EPA Broke the Law When it Approved a Pesticide Unsafe for Bees
Air Date: Week of September 18, 2015
Minnesota beekeeper Steve Ellis stands in front of once bee-filled boxes that were left empty after being hit by colony collapse disorder. (Photo: Chris Jordan-Bloch/Earthjustice)
The EPA failed to follow its own rules for ensuring chemical safety and thus illegally approved a powerful insecticide linked to declining numbers of honeybees, a Federal Appeals Court has ruled. Earthjustice staff attorney Greg Loarie speaks with host Steve Curwood about the case involving sulfaxoflor.
CURWOOD: Federal courts hardly ever overturn agency rules, but the Ninth Circuit Court of appeals has found that the EPA illegally approved an insecticide linked to declining numbers of honeybees. The court found the EPA had failed to get enough evidence from the maker, Dow AgroSciences, to approve the safety of Sulfoxaflor. Sulfoxaflor is a neonicotinoid, a systemic insecticide that becomes part of all of a plant’s tissues and is poisonous for insects. Commercial beekeepers and the environmental group EarthJustice sued the EPA about the approval of Sulfoxaflor. Greg Loarie is the staff attorney with EarthJustice, who argued the case.
LOARIE: In the case of Sulfoxaflor what the court found is that EPA approved Sulfoxaflor without any reliable information about the risk that it would present to honeybee colonies. And that, of course, is a huge shortcoming when we're in the midst of this crisis where we are losing over one-third of our honeybee colonies every year, and science is pointing to these sorts of insecticides as a primary cause.
CURWOOD: Now, it's practically unheard of for a court to overturn an Environmental Protection Agency chemical registration. What happened in this case?
LOARIE: Well, the case began shortly after EPA approved Sulfoxaflor in the summer of 2013. EarthJustice was approached by America's commercial beekeeping industry, the biggest trade groups in America, including the American Honey Producers Association, American Beekeepers Federation and others. And these folks are really at their wits’ end. They are at the point where beekeepers are going out of business. They approached EarthJustice and said, “is there anything we can do about this latest neonicotinoid coming onto the market?” And we took a look at the registration and found that indeed EPA had not met its own guidelines, didn't have the information it that was supposed have in hand, and so we filed suit. Under the law the case bypasses the lower courts, goes straight to the court of appeals and the case was heard last April. And then finally we get the decision concluding that indeed EPA had broken federal law when it approved Sulfoxaflor. And it is quite unusual for courts to overturn pesticide registrations and partly that's because the law gives EPA a great deal of authority and courts give EPA a great deal of deference because it's a matter that does involve a fair amount of scientific expertise, it's very technical and the courts don't feel like they're in a position to second-guess that sort of science. But in the case of Sulfoxaflor the science was so lacking and it was so clear that EPA just didn't have this fundamental information that the court found that the registration had to be overturned unless and until that information is brought to bear.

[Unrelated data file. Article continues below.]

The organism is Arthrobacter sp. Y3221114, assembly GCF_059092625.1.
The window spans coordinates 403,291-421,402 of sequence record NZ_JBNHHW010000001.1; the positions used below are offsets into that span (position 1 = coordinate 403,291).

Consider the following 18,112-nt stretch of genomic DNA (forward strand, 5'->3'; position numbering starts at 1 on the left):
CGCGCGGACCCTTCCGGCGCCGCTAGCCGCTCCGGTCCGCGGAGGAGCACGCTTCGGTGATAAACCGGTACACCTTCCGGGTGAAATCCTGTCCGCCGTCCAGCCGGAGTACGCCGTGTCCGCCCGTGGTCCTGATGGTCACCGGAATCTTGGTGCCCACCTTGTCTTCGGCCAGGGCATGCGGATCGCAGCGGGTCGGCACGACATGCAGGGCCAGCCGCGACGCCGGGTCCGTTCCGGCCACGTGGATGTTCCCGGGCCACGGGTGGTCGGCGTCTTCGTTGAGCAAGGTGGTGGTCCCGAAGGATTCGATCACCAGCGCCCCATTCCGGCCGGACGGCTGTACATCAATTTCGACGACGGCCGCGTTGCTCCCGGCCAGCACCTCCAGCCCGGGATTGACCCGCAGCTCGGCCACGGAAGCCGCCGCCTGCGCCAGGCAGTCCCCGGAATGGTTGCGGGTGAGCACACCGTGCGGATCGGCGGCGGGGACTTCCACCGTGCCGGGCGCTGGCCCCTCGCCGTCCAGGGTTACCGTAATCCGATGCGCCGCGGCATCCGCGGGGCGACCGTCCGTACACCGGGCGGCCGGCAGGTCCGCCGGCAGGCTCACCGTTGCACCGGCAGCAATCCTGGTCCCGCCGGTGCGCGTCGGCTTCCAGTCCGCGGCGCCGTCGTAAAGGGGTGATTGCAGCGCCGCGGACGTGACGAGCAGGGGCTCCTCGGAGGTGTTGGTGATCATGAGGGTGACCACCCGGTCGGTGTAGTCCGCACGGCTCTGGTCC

CURWOOD: What conditions does a chemical, this insecticide, have to meet in order to be approved by the EPA and how is that determined?
LOARIE: Under federal law, EPA's job is to ensure that use of a pesticide will not cause an unreasonable environmental or human risk. They take in a great deal of information from the company that is marketing the pesticide and they try to determine whether it's going to present a risk to the environment, and, if so, how do we mitigate that risk -- for instance, by putting restrictions on the label, time that you can spray it, amount you can spray, that sort of thing. But at the end of the day, it's something of an imprecise process and it also of course relies on the quality of the information that's coming in.